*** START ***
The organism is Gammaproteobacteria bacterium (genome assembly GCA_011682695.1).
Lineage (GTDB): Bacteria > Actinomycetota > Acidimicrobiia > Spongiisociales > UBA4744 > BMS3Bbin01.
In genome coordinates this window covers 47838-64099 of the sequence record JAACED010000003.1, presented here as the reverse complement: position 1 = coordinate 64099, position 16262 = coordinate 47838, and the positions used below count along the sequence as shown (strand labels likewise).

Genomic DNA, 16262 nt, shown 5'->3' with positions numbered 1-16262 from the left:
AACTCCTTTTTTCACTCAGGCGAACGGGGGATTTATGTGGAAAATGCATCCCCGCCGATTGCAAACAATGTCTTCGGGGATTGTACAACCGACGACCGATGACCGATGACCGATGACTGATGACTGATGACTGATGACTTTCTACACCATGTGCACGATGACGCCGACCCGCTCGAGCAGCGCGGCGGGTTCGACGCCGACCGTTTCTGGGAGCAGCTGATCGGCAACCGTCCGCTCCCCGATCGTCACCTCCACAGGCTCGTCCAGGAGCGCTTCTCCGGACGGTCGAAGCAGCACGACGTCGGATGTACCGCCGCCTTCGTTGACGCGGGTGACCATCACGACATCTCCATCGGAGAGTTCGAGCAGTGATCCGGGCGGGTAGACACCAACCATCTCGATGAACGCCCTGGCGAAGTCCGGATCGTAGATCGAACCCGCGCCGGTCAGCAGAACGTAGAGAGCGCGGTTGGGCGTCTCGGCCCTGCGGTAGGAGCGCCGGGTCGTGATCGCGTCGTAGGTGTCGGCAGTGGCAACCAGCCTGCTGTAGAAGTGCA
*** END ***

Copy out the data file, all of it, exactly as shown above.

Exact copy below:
The organism is Gammaproteobacteria bacterium (genome assembly GCA_011682695.1).
Lineage (GTDB): Bacteria > Actinomycetota > Acidimicrobiia > Spongiisociales > UBA4744 > BMS3Bbin01.
In genome coordinates this window covers 47838-64099 of the sequence record JAACED010000003.1, presented here as the reverse complement: position 1 = coordinate 64099, position 16262 = coordinate 47838, and the positions used below count along the sequence as shown (strand labels likewise).

Genomic DNA, 16262 nt, shown 5'->3' with positions numbered 1-16262 from the left:
AACTCCTTTTTTCACTCAGGCGAACGGGGGATTTATGTGGAAAATGCATCCCCGCCGATTGCAAACAATGTCTTCGGGGATTGTACAACCGACGACCGATGACCGATGACCGATGACTGATGACTGATGACTGATGACTTTCTACACCATGTGCACGATGACGCCGACCCGCTCGAGCAGCGCGGCGGGTTCGACGCCGACCGTTTCTGGGAGCAGCTGATCGGCAACCGTCCGCTCCCCGATCGTCACCTCCACAGGCTCGTCCAGGAGCGCTTCTCCGGACGGTCGAAGCAGCACGACGTCGGATGTACCGCCGCCTTCGTTGACGCGGGTGACCATCACGACATCTCCATCGGAGAGTTCGAGCAGTGATCCGGGCGGGTAGACACCAACCATCTCGATGAACGCCCTGGCGAAGTCCGGATCGTAGATCGAACCCGCGCCGGTCAGCAGAACGTAGAGAGCGCGGTTGGGCGTCTCGGCCCTGCGGTAGGAGCGCCGGGTCGTGATCGCGTCGTAGGTGTCGGCAGTGGCAACCAGCCTGCTGTAGAAGTGCA